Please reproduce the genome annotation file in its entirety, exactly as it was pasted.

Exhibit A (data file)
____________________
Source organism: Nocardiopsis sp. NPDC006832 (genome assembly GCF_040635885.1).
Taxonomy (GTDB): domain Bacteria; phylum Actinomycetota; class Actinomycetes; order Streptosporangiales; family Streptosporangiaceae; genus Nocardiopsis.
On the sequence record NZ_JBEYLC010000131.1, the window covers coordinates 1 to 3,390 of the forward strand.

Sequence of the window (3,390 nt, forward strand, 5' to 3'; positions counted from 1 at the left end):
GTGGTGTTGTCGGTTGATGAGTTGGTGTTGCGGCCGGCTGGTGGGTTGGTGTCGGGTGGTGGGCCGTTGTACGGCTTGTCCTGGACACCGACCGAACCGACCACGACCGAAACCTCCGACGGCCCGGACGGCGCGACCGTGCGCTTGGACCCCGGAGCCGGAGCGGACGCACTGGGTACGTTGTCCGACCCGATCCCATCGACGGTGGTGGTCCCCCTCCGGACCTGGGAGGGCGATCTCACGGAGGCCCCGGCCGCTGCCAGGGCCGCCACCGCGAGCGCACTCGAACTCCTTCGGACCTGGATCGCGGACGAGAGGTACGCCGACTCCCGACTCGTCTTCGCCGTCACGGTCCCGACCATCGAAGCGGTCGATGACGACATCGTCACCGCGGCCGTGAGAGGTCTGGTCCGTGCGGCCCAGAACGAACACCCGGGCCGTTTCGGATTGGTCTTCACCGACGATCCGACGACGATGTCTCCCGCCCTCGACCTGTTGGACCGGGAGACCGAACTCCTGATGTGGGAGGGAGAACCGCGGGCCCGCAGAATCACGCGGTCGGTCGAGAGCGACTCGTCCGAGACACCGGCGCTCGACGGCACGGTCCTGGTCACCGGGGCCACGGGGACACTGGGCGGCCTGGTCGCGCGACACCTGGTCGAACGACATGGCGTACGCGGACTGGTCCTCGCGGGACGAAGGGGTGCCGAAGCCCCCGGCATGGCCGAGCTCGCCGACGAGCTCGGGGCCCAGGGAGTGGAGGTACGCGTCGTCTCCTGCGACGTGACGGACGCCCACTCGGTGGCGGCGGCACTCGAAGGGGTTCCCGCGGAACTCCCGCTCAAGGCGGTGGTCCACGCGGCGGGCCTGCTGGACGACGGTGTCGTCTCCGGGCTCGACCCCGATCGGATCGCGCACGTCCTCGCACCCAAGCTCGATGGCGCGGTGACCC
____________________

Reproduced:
Source organism: Nocardiopsis sp. NPDC006832 (genome assembly GCF_040635885.1).
Taxonomy (GTDB): domain Bacteria; phylum Actinomycetota; class Actinomycetes; order Streptosporangiales; family Streptosporangiaceae; genus Nocardiopsis.
On the sequence record NZ_JBEYLC010000131.1, the window covers coordinates 1 to 3,390 of the forward strand.

Sequence of the window (3,390 nt, forward strand, 5' to 3'; positions counted from 1 at the left end):
GTGGTGTTGTCGGTTGATGAGTTGGTGTTGCGGCCGGCTGGTGGGTTGGTGTCGGGTGGTGGGCCGTTGTACGGCTTGTCCTGGACACCGACCGAACCGACCACGACCGAAACCTCCGACGGCCCGGACGGCGCGACCGTGCGCTTGGACCCCGGAGCCGGAGCGGACGCACTGGGTACGTTGTCCGACCCGATCCCATCGACGGTGGTGGTCCCCCTCCGGACCTGGGAGGGCGATCTCACGGAGGCCCCGGCCGCTGCCAGGGCCGCCACCGCGAGCGCACTCGAACTCCTTCGGACCTGGATCGCGGACGAGAGGTACGCCGACTCCCGACTCGTCTTCGCCGTCACGGTCCCGACCATCGAAGCGGTCGATGACGACATCGTCACCGCGGCCGTGAGAGGTCTGGTCCGTGCGGCCCAGAACGAACACCCGGGCCGTTTCGGATTGGTCTTCACCGACGATCCGACGACGATGTCTCCCGCCCTCGACCTGTTGGACCGGGAGACCGAACTCCTGATGTGGGAGGGAGAACCGCGGGCCCGCAGAATCACGCGGTCGGTCGAGAGCGACTCGTCCGAGACACCGGCGCTCGACGGCACGGTCCTGGTCACCGGGGCCACGGGGACACTGGGCGGCCTGGTCGCGCGACACCTGGTCGAACGACATGGCGTACGCGGACTGGTCCTCGCGGGACGAAGGGGTGCCGAAGCCCCCGGCATGGCCGAGCTCGCCGACGAGCTCGGGGCCCAGGGAGTGGAGGTACGCGTCGTCTCCTGCGACGTGACGGACGCCCACTCGGTGGCGGCGGCACTCGAAGGGGTTCCCGCGGAACTCCCGCTCAAGGCGGTGGTCCACGCGGCGGGCCTGCTGGACGACGGTGTCGTCTCCGGGCTCGACCCCGATCGGATCGCGCACGTCCTCGCACCCAAGCTCGATGGCGCGGTGACCC